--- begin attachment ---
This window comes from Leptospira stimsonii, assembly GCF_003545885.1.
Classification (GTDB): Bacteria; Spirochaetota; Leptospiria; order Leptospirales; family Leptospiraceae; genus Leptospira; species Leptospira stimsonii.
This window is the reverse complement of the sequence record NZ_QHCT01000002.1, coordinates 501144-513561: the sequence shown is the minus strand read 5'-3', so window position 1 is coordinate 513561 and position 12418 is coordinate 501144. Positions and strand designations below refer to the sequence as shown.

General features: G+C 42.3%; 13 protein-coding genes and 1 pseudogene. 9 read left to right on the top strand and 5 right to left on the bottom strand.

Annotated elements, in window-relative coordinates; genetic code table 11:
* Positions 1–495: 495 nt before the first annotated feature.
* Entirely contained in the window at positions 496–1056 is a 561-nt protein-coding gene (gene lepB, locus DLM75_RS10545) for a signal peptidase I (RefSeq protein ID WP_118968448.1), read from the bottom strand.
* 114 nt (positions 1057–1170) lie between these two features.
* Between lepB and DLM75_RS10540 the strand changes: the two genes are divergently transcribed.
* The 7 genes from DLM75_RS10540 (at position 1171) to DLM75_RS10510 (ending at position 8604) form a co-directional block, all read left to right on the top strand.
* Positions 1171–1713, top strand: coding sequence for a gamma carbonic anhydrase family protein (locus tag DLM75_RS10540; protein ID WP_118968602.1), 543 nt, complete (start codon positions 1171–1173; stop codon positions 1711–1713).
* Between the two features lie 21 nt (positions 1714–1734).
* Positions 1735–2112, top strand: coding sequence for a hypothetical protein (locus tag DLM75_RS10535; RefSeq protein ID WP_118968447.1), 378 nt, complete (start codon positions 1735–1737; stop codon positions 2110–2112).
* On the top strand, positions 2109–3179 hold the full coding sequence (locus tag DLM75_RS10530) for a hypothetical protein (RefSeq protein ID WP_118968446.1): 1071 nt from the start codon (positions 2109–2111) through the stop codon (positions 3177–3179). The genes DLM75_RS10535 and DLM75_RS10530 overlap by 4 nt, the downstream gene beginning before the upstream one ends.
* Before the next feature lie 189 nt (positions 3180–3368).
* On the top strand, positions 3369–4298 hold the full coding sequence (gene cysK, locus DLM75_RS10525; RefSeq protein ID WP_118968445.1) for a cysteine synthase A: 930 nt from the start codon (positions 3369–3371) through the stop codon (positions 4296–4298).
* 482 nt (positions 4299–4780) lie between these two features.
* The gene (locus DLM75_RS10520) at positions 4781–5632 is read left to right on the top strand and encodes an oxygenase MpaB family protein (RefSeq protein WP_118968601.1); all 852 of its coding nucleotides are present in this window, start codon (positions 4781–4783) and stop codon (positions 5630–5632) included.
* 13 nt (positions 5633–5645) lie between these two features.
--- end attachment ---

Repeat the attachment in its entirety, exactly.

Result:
This window comes from Leptospira stimsonii, assembly GCF_003545885.1.
Classification (GTDB): Bacteria; Spirochaetota; Leptospiria; order Leptospirales; family Leptospiraceae; genus Leptospira; species Leptospira stimsonii.
This window is the reverse complement of the sequence record NZ_QHCT01000002.1, coordinates 501144-513561: the sequence shown is the minus strand read 5'-3', so window position 1 is coordinate 513561 and position 12418 is coordinate 501144. Positions and strand designations below refer to the sequence as shown.

General features: G+C 42.3%; 13 protein-coding genes and 1 pseudogene. 9 read left to right on the top strand and 5 right to left on the bottom strand.

Annotated elements, in window-relative coordinates; genetic code table 11:
* Positions 1–495: 495 nt before the first annotated feature.
* Entirely contained in the window at positions 496–1056 is a 561-nt protein-coding gene (gene lepB, locus DLM75_RS10545) for a signal peptidase I (RefSeq protein ID WP_118968448.1), read from the bottom strand.
* 114 nt (positions 1057–1170) lie between these two features.
* Between lepB and DLM75_RS10540 the strand changes: the two genes are divergently transcribed.
* The 7 genes from DLM75_RS10540 (at position 1171) to DLM75_RS10510 (ending at position 8604) form a co-directional block, all read left to right on the top strand.
* Positions 1171–1713, top strand: coding sequence for a gamma carbonic anhydrase family protein (locus tag DLM75_RS10540; protein ID WP_118968602.1), 543 nt, complete (start codon positions 1171–1173; stop codon positions 1711–1713).
* Between the two features lie 21 nt (positions 1714–1734).
* Positions 1735–2112, top strand: coding sequence for a hypothetical protein (locus tag DLM75_RS10535; RefSeq protein ID WP_118968447.1), 378 nt, complete (start codon positions 1735–1737; stop codon positions 2110–2112).
* On the top strand, positions 2109–3179 hold the full coding sequence (locus tag DLM75_RS10530) for a hypothetical protein (RefSeq protein ID WP_118968446.1): 1071 nt from the start codon (positions 2109–2111) through the stop codon (positions 3177–3179). The genes DLM75_RS10535 and DLM75_RS10530 overlap by 4 nt, the downstream gene beginning before the upstream one ends.
* Before the next feature lie 189 nt (positions 3180–3368).
* On the top strand, positions 3369–4298 hold the full coding sequence (gene cysK, locus DLM75_RS10525; RefSeq protein ID WP_118968445.1) for a cysteine synthase A: 930 nt from the start codon (positions 3369–3371) through the stop codon (positions 4296–4298).
* 482 nt (positions 4299–4780) lie between these two features.
* The gene (locus DLM75_RS10520) at positions 4781–5632 is read left to right on the top strand and encodes an oxygenase MpaB family protein (RefSeq protein WP_118968601.1); all 852 of its coding nucleotides are present in this window, start codon (positions 4781–4783) and stop codon (positions 5630–5632) included.
* 13 nt (positions 5633–5645) lie between these two features.